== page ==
Earlier this week we covered ten ways to get press as a Help A Reporter Out source, but HARO is equally useful for its namesake: reporters. And since content marketers are in a sense brand reporters, we can jump on board, too. Here are a few pointers on using HARO for blog posts, white papers and other content.
1. Tell them who you are
A quick, HARO-style poll of sources revealed that while many say that the name of the publication does not make much difference in whether or not they respond, the vast majority of sources avoid anonymous queries. After all, why would you spend time writing a thoughtful answer for a publication that can’t even reveal its identity? If you need to keep your publication confidential, the very public HARO might not be an ideal platform for soliciting interviews.
2. Tell them what you really want
Sources are bound to respond to your query in a hodgepodge of formats. Are you looking for five tips? Answers to a series of question? Follow-up for an interview? To get what you’re looking for, you need to lay out exactly what you want within the query.
3. Also be specific about requirements
If you want to talk to someone specific, say a Fortune 500 brand marketer or a certified child psychologist, you should specify that in the requirements section of your query. Otherwise, you’ll hear from financial advisors, mommy bloggers, dog trainers — the whole lot.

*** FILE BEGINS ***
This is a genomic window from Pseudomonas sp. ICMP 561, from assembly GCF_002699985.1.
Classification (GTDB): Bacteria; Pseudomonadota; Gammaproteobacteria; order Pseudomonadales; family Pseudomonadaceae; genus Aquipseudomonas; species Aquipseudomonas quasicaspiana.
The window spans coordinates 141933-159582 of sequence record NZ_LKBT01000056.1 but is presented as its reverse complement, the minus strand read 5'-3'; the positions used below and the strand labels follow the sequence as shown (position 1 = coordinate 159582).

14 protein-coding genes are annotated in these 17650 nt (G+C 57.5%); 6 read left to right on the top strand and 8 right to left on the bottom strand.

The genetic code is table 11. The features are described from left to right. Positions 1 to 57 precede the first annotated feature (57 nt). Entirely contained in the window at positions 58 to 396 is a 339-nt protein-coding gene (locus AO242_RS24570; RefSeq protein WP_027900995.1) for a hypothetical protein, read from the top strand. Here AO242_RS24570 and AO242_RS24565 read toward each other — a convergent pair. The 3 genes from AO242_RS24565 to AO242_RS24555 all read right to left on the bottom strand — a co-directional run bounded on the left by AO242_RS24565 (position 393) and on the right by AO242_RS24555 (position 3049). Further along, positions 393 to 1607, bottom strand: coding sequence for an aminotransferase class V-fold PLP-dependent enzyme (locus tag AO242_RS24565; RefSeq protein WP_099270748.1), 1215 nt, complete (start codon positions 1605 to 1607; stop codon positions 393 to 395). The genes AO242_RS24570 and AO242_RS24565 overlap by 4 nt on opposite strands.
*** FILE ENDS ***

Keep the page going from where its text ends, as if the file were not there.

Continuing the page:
4. Make your time frame clear
Due date is one of the primary fields on HARO’s query form. Be sure to use this feature to your advantage, giving yourself plenty of time to comb through responses.
5. Keep HARO’s email layout in mind
Just like with articles, the headline of your query is your chance to reel people in. Since the summaries appear in a section above the actual details of the queries, you’ll need to use the summary to catch sources’ attention. Be specific enough to let people know when their expertise applies, and try to make it eye-catching.
6. Respect sources’ attribution requests
As author and speaker Jeffrey Deutsch points out, it’s important to comply with sources’ attribution requests. Be open and honest about what you can and cannot include according to editorial guidelines. If you can’t accomodate a source’s request, it might not be ideal to use their contribution in your piece.
7. Keep track of sources for next time
It’s easy to think of HARO as a one-and-done source, but it certainly doesn’t have to be. When you identify a trustworthy source, be sure to save their contact information for later. I keep a spreadsheet of HARO-sourced experts so that when I need a quote for an article (this one included), I reference that list and reach out.
8. Prepare your inbox
For certain queries, I’ve gotten up to four dozen responses. That’s great news for my article, but can be overwhelming for my inbox. Whenever I submit a query, I set up a Gmail inbox filter based on subject line to automatically send that pitch to a designated folder. That way, when it’s time sit down and write my article, I can pop open a folder and review all of my pitches in one place rather than hunting them down in the jungle that is my inbox.
9. Follow up if you use a source
If you do end up using a source for your article, be sure to notify them via email. Not only is it common decency, it also increases the chances that they’ll share the piece with their own network.
10. Mention the source in social outlets
When sharing articles on social platforms, call out any sources that you use via a social mention. You can ask for their Twitter handle or a link to their profile in the aforementioned email follow-up. This lets your followers know that you used credible sources for the piece, and also acts as a nudge to remind the sources to share the piece on their own social networks.
Do you use Help A Reporter Out to find sources for content marketing materials? What are your top tips for soliciting sources?